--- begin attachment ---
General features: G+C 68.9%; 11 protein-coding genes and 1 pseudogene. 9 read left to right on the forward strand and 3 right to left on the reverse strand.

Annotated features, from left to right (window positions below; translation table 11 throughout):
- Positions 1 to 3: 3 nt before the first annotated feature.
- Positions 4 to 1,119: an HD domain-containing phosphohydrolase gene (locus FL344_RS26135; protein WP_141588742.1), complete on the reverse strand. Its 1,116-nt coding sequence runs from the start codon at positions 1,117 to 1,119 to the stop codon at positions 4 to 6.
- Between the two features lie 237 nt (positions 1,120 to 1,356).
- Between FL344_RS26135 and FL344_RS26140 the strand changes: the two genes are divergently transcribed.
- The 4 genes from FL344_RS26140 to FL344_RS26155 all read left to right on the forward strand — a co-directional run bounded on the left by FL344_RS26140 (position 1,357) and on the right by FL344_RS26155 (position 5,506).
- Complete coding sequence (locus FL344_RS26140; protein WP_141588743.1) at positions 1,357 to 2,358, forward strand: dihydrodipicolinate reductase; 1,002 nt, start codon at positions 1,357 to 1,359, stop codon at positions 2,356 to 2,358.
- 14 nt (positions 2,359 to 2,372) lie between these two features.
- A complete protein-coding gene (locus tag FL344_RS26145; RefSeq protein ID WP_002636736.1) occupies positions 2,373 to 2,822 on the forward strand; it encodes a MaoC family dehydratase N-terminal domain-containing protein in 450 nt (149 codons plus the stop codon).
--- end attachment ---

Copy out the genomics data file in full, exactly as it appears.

General features: G+C 68.9%; 11 protein-coding genes and 1 pseudogene. 9 read left to right on the forward strand and 3 right to left on the reverse strand.

Annotated features, from left to right (window positions below; translation table 11 throughout):
- Positions 1 to 3: 3 nt before the first annotated feature.
- Positions 4 to 1,119: an HD domain-containing phosphohydrolase gene (locus FL344_RS26135; protein WP_141588742.1), complete on the reverse strand. Its 1,116-nt coding sequence runs from the start codon at positions 1,117 to 1,119 to the stop codon at positions 4 to 6.
- Between the two features lie 237 nt (positions 1,120 to 1,356).
- Between FL344_RS26135 and FL344_RS26140 the strand changes: the two genes are divergently transcribed.
- The 4 genes from FL344_RS26140 to FL344_RS26155 all read left to right on the forward strand — a co-directional run bounded on the left by FL344_RS26140 (position 1,357) and on the right by FL344_RS26155 (position 5,506).
- Complete coding sequence (locus FL344_RS26140; protein WP_141588743.1) at positions 1,357 to 2,358, forward strand: dihydrodipicolinate reductase; 1,002 nt, start codon at positions 1,357 to 1,359, stop codon at positions 2,356 to 2,358.
- 14 nt (positions 2,359 to 2,372) lie between these two features.
- A complete protein-coding gene (locus tag FL344_RS26145; RefSeq protein ID WP_002636736.1) occupies positions 2,373 to 2,822 on the forward strand; it encodes a MaoC family dehydratase N-terminal domain-containing protein in 450 nt (149 codons plus the stop codon).